cat test.log | xcpretty --report junit --color

# generate HTML reports (default location is build/reports directory)
cat test.log | xcpretty --report html --color

Note that you don’t have to re-run the tests. All that the tool needs is build log.

If you are OK with using something other than xcodebuild, check out Facebook’s xctool. It has few options to help you get test reports without the need of extra gems. It also supports parallel execution of tests, so definitely worth a look.


It’s time to report the coverage results. gcovr is the right tool for the job. Since it’s a Python utility, here’s how you install it

sudo -E easy_install pip
pip install gcovr

Use -E option to tell easy_install to pick up current user’s environment variables such as HTTP_PROXY while running as super user. Don’t bother with this option if you can run easy_install as a non-sudoer, e.g. when you have custom Python installation.

Use -x or --xml to generate XML report. gcovr has issues with generating HTML reports, we’ll have to use another tool for the job later.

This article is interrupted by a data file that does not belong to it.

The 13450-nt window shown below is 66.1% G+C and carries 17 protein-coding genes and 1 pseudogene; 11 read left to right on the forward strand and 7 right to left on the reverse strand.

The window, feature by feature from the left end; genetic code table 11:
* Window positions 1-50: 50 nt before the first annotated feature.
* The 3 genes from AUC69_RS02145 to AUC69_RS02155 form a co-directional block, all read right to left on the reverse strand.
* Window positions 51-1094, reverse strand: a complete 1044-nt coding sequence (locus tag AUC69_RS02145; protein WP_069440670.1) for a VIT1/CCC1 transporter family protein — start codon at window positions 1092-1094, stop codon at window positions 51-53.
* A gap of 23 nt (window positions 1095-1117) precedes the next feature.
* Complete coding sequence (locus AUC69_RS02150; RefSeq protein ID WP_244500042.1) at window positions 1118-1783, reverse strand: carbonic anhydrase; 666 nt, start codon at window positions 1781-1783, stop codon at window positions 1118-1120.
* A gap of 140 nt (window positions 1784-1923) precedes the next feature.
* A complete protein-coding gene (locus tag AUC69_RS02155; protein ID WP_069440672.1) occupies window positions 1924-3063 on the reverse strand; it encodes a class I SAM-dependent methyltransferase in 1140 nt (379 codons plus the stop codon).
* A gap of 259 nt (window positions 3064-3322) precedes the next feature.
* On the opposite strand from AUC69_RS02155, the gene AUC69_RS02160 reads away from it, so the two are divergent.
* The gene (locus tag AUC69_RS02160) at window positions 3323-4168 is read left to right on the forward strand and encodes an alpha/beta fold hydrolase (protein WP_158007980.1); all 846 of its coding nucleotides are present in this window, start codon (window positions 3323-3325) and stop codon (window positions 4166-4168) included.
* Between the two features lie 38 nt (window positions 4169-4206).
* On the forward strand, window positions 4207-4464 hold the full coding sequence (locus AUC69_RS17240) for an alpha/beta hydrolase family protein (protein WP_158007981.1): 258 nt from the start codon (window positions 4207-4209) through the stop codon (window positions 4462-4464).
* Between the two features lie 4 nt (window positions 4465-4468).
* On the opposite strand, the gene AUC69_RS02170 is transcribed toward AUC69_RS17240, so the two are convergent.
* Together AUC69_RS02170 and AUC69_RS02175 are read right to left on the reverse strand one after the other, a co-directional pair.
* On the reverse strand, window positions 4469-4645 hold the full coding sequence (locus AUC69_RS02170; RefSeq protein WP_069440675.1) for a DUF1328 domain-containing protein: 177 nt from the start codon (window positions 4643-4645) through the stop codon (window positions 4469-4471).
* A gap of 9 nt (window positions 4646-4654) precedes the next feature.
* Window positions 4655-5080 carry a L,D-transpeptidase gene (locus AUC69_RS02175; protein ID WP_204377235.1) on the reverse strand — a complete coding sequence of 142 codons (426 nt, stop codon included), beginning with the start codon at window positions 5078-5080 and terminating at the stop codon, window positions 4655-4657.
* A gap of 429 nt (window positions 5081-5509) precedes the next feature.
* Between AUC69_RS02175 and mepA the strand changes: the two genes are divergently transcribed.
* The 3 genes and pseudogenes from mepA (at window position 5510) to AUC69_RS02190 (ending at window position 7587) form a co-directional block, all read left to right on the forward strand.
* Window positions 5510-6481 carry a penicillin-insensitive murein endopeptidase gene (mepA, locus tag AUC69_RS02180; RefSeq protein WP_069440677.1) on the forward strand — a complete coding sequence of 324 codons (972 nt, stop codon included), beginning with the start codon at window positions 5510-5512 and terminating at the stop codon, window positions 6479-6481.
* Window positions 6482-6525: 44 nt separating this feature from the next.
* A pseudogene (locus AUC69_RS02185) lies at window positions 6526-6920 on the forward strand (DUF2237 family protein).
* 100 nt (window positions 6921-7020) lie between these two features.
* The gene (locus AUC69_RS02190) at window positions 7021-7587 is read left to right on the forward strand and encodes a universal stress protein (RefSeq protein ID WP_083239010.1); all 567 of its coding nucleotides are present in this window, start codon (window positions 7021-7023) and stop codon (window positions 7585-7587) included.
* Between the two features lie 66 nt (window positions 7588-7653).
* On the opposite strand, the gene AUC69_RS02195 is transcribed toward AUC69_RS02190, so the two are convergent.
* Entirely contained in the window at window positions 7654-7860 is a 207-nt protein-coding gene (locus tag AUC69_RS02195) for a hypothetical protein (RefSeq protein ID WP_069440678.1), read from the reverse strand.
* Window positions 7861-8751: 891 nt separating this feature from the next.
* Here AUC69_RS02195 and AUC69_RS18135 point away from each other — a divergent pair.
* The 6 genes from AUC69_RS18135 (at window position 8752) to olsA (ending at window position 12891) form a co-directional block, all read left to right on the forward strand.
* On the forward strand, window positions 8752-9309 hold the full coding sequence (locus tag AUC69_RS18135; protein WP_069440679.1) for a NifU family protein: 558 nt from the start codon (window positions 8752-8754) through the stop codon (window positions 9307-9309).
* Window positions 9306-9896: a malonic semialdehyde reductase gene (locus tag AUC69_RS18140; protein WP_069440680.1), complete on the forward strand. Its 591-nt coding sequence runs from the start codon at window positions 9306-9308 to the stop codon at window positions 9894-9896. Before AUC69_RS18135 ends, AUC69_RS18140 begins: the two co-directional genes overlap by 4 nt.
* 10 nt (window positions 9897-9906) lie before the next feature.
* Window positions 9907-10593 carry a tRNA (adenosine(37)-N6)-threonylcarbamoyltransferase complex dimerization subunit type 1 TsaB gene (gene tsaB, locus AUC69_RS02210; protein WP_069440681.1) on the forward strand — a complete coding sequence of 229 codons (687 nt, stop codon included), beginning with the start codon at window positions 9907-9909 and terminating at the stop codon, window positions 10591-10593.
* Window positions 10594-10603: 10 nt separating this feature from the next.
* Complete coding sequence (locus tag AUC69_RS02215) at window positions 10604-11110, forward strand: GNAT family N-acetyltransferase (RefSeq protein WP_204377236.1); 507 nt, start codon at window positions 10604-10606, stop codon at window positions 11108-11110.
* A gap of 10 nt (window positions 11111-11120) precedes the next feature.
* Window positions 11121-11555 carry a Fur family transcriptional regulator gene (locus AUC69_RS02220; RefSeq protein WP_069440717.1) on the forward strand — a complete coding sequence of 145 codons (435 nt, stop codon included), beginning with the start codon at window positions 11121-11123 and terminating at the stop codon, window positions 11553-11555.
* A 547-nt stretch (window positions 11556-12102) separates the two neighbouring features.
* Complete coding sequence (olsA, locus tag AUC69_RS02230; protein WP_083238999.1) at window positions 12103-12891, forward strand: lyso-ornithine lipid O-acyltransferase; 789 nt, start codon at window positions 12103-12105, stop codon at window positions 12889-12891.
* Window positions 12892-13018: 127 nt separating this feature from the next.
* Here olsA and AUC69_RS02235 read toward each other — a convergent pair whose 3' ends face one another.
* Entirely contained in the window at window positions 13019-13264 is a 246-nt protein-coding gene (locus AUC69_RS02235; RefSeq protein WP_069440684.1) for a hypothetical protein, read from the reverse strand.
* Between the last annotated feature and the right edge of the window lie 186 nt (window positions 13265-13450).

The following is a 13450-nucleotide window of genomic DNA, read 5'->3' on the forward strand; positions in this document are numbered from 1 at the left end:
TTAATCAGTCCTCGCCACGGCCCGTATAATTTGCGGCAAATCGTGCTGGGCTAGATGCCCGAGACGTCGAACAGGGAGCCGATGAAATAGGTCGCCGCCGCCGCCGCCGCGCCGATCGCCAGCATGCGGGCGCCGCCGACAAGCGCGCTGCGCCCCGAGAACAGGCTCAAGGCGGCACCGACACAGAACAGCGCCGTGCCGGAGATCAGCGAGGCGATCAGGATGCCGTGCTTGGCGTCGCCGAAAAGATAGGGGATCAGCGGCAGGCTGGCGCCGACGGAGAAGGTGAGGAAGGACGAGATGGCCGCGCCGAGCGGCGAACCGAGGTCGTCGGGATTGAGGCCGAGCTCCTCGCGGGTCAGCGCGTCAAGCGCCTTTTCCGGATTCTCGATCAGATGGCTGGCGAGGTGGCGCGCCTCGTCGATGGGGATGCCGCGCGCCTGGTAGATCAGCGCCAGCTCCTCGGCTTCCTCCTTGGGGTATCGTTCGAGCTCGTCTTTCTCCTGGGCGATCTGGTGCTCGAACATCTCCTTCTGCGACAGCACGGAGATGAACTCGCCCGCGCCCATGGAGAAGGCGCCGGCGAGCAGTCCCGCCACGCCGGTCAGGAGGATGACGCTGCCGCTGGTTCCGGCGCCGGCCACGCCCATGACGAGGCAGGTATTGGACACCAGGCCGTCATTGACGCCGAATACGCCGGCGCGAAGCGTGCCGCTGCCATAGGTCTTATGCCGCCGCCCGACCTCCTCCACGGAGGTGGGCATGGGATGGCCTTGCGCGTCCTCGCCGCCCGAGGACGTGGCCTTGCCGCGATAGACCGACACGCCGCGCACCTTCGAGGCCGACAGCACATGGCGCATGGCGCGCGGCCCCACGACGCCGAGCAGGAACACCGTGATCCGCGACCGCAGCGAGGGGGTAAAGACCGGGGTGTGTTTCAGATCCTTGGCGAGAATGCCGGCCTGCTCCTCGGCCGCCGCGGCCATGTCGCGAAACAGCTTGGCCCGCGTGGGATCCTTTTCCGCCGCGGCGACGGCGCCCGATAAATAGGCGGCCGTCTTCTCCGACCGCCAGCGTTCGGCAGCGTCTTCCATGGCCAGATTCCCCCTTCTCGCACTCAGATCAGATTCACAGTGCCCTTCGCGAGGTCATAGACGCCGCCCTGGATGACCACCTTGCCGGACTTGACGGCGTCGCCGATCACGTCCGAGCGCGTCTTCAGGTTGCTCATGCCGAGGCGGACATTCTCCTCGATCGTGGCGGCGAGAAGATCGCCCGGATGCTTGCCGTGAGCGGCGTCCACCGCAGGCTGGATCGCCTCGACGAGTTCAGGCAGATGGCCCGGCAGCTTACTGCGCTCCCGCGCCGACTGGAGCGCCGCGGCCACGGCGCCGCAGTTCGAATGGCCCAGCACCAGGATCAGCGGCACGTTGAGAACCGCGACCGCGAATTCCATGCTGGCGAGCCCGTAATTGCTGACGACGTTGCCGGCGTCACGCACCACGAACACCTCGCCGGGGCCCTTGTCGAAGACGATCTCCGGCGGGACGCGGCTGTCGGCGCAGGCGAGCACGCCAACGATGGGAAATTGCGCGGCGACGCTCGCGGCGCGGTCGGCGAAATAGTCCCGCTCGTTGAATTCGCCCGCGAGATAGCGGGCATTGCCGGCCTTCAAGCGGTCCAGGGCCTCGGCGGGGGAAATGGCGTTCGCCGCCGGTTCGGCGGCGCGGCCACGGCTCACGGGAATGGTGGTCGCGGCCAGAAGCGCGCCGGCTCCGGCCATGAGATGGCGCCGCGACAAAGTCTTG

gcovr \
    --filter=${GCOV_FILTER} \
    --exclude=${GCOV_EXCLUDE} \
    --object-directory=${BUILD_DIR} -x > ${COVERAGE_REPORT}

This example also demonstrates the use of filter and exclude options to filter unwanted files from reports. BUILD_DIR points to the directory you defined with help of CONFIGURATION_BUILD_DIR when running the tests.

The XML output is enough for CI tasks, but to have a sneak peek at readable HTML results on your computer you’ll end up nowhere with gcovr, the tool has a bug (unless it got fixed already). The tool to help at this time is lcov.

# Install.
brew install lcov

# Use.
LCOV_EXCLUDE="${LCOV_INFO} '*/*' '*Tests.m' '$(BUILD_DIR)/*'"

lcov --capture --directory ${BUILD_DIR} --output-file ${LCOV_INFO}
lcov --remove ${LCOV_EXCLUDE} --output-file ${LCOV_INFO}
genhtml ${LCOV_INFO} --output-directory ${LCOV_REPORTS_DIR}

Here you can see another use of exclude option to filter out unwanted results. genhtml is bundled with lcov installation. More documentation on lcov can be found here. You now have browsable coverage report in lcov-reports directory.


The real point of calculating code coverage reports is to use them as part of CI process to keep track of overall project health and mark it as unstable or failed if coverage is less than required. Check out Jenkins vs Bamboo article for more details.

Published: February 08 2015